Definition of insidious
Examples of insidious in a Sentence
But the litigation is also prompting a subtle and insidious change in the way that medicine is practiced, which affects anyone who consults a health professional, even if they would not dream of setting foot in a lawyer's office. It is known as “defensive medicine.” —Geoff Watts, New Scientist, 23–29 Oct. 2004
Spin is sometimes dismissed as a simple euphemism for lying. But it's actually something more insidious: indifference to the truth. —Michael Kinsley, Time, 25 Dec. 2000–1 Jan. 2001
As these boats aged and bedding compounds deteriorated, the water torture began, which led to rot, corrosion, and other insidious problems. —Ralph Naranjo, Cruising World, April 1999
Most people with this insidious disease have no idea that they are infected.
Recent Examples of insidious from the Web
The virus, whose victims included major global companies from Merck & Co. to PAO Rosneft, bore similarities to last month’s global ransomware attack but was in some ways more insidious, security experts say.
There is an insidious, racially motived ideological belief, that black men in America need to be contained.
And it must be defended not merely from war or political calamity, but from that natural, more insidious phenomenon: forgetting.
One of the most insidious tools in CrashOverride manipulates the settings on electric power control systems.
There was the insidious practice of redlining by banks, and many city neighborhoods had racial-restrictive covenants.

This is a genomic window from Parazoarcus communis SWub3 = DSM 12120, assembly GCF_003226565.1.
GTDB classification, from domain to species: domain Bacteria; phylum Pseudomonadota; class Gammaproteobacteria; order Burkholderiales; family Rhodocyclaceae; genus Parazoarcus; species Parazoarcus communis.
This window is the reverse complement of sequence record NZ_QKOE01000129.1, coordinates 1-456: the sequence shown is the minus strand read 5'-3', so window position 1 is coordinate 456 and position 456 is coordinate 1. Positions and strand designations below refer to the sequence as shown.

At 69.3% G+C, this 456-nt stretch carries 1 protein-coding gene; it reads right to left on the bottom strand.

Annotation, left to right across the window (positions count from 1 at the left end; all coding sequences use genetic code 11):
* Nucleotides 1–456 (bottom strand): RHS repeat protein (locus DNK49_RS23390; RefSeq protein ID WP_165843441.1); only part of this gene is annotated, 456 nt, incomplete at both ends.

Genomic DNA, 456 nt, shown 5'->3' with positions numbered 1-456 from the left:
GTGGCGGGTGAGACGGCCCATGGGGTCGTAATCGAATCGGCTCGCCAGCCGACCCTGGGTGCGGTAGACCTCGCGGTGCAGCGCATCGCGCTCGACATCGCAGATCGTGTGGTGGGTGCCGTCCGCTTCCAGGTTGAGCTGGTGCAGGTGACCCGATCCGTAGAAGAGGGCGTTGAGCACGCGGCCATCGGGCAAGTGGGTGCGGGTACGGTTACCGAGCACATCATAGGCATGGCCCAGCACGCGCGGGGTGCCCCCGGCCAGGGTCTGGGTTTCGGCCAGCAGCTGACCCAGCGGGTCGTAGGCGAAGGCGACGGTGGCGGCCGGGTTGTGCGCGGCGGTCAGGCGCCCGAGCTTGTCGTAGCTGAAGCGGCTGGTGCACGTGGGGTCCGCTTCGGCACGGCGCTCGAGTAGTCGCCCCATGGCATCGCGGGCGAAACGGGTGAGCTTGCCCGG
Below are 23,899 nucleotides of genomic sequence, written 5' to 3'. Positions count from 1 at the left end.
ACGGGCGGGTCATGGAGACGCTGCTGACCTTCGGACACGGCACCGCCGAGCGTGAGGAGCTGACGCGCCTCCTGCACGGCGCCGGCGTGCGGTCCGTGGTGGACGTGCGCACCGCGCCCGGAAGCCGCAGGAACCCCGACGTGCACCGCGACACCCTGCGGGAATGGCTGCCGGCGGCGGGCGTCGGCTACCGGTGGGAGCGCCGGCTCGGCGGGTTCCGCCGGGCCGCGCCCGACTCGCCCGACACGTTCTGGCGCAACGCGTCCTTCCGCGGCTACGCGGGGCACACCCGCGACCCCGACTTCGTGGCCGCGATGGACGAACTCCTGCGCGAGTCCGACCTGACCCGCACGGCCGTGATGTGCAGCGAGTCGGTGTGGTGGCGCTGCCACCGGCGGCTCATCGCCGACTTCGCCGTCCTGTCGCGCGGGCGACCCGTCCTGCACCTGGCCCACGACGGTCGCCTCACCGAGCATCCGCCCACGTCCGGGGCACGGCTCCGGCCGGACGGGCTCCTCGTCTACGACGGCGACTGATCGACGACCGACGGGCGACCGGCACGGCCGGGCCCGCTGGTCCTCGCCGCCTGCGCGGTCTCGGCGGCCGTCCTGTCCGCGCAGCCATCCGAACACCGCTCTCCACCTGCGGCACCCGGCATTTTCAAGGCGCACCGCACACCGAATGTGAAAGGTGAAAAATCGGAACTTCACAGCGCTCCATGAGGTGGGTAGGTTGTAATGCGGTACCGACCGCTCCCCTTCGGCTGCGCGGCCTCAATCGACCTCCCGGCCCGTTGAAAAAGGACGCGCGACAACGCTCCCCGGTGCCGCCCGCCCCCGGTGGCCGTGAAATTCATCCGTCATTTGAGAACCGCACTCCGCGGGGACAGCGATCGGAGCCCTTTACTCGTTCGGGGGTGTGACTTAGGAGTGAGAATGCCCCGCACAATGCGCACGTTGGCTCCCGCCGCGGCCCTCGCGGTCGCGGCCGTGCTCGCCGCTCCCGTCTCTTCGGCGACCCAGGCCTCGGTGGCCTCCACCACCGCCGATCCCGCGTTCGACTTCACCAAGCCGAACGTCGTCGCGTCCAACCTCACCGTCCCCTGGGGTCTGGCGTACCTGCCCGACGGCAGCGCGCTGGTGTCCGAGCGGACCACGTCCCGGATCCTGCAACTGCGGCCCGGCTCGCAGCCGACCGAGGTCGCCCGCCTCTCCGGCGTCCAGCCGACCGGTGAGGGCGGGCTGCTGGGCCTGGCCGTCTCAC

Critics say gains in Big Data and artificial intelligence are more insidious in China than the West because China's political system offers far fewer protections for individual rights.
Beyond white people’s need to deny the racist history of the word is an insidious desire to be part of everything, whether it is meant for them or not.
This highlights the insidious nature of radicalization.
These example sentences are selected automatically from various online news sources to reflect current usage of the word 'insidious'. Views expressed in the examples do not represent the opinion of Merriam-Webster or its editors. Send us feedback.
insidious, sinister, or pernicious?
Few would choose to be associated with people or things that are insidious, sinister, or pernicious; all three of these words have decidedly unpleasant meanings, each with its own particular shade of nastiness.
Insidious comes from a Latin word for “ambush” (insidiae), which is fitting, as this word often carries the meanings “deceitful,” “stealthy,” or “harmful in an imperceptible fashion.” The first two meanings may be applied to people or things (“an insidious enemy,” “an insidious plot”), while the last is usually applied to things (“insidious problems,” “insidious sexism”), in particular to the gradual progress of a disease (“an insidious malignancy”).
Sinister comes from a Latin word meaning “on the left side, unlucky, inauspicious.” Although it is commonly used today in the sense “evil” (“a sinister cult leader”; “a sinister plot”), it may also suggest an ominous foreshadowing of some unfavorable turn of events (“a sinister omen”).
Pernicious has largely stayed true to its etymological root, the Latin noun pernicies “ruin, destruction.” Its original meaning in English, “highly injurious or destructive,” usually applies to things (“pernicious apathy,” “pernicious effects”) and medical conditions (“pernicious fever,” pernicious anemia). When applied to people, pernicious means “wicked.”
INSIDIOUS Defined for English Language Learners
Definition of insidious for English Language Learners
: causing harm in a way that is gradual or not easily noticed
Medical Definition of insidious
: developing so gradually as to be well established before becoming apparent an insidious disease
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